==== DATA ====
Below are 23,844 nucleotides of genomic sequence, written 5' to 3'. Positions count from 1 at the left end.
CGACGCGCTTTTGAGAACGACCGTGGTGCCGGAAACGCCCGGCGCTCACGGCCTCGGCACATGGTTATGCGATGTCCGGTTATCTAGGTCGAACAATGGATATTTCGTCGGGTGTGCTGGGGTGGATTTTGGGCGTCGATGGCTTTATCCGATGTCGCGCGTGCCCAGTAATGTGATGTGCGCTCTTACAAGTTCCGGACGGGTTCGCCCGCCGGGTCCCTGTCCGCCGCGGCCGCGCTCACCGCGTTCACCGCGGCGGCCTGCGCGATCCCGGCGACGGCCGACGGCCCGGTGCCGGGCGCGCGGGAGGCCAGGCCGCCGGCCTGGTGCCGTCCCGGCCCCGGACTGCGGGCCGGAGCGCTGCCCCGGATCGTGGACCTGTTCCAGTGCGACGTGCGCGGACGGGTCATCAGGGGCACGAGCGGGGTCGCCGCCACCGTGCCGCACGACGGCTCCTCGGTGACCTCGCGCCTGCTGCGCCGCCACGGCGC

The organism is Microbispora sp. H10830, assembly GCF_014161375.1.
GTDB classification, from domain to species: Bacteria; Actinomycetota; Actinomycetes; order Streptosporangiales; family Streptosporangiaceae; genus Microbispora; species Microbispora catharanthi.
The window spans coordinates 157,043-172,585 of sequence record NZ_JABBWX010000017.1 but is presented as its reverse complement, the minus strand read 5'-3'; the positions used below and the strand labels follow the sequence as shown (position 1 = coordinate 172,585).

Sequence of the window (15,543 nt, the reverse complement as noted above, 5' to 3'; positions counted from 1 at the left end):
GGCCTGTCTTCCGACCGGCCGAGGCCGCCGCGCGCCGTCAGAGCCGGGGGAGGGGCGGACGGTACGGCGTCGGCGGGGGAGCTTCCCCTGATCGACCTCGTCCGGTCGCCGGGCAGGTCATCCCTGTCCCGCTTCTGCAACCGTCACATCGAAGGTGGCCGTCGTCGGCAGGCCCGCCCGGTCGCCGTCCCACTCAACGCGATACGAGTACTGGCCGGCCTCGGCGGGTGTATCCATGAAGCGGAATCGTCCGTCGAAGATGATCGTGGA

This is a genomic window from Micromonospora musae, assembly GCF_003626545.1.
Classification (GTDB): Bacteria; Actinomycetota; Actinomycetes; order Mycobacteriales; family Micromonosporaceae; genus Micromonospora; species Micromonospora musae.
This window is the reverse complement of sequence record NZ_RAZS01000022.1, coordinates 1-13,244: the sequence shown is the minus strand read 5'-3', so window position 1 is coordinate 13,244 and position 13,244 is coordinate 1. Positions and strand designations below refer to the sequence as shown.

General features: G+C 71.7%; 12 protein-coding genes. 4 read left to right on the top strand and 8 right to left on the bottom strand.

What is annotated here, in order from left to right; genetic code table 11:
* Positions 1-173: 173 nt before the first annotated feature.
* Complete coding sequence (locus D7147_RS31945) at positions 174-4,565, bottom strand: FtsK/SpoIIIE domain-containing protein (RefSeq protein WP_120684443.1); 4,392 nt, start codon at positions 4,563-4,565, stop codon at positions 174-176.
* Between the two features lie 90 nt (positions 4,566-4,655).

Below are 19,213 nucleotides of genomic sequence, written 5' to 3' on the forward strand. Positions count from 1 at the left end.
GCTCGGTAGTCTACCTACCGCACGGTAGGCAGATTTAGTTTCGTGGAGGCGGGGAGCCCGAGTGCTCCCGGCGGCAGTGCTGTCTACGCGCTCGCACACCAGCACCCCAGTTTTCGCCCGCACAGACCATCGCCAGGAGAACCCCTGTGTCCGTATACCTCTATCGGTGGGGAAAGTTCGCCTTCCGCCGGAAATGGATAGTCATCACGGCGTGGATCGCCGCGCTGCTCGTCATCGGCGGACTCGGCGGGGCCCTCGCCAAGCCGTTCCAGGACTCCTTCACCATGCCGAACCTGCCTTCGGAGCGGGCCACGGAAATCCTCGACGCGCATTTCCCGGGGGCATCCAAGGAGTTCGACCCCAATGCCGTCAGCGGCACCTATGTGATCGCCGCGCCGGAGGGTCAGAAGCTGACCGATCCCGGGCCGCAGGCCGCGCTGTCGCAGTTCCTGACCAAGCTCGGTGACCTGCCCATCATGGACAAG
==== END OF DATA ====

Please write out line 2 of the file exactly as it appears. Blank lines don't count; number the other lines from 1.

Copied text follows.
CGACGCGCTTTTGAGAACGACCGTGGTGCCGGAAACGCCCGGCGCTCACGGCCTCGGCACATGGTTATGCGATGTCCGGTTATCTAGGTCGAACAATGGATATTTCGTCGGGTGTGCTGGGGTGGATTTTGGGCGTCGATGGCTTTATCCGATGTCGCGCGTGCCCAGTAATGTGATGTGCGCTCTTACAAGTTCCGGACGGGTTCGCCCGCCGGGTCCCTGTCCGCCGCGGCCGCGCTCACCGCGTTCACCGCGGCGGCCTGCGCGATCCCGGCGACGGCCGACGGCCCGGTGCCGGGCGCGCGGGAGGCCAGGCCGCCGGCCTGGTGCCGTCCCGGCCCCGGACTGCGGGCCGGAGCGCTGCCCCGGATCGTGGACCTGTTCCAGTGCGACGTGCGCGGACGGGTCATCAGGGGCACGAGCGGGGTCGCCGCCACCGTGCCGCACGACGGCTCCTCGGTGACCTCGCGCCTGCTGCGCCGCCACGGCGC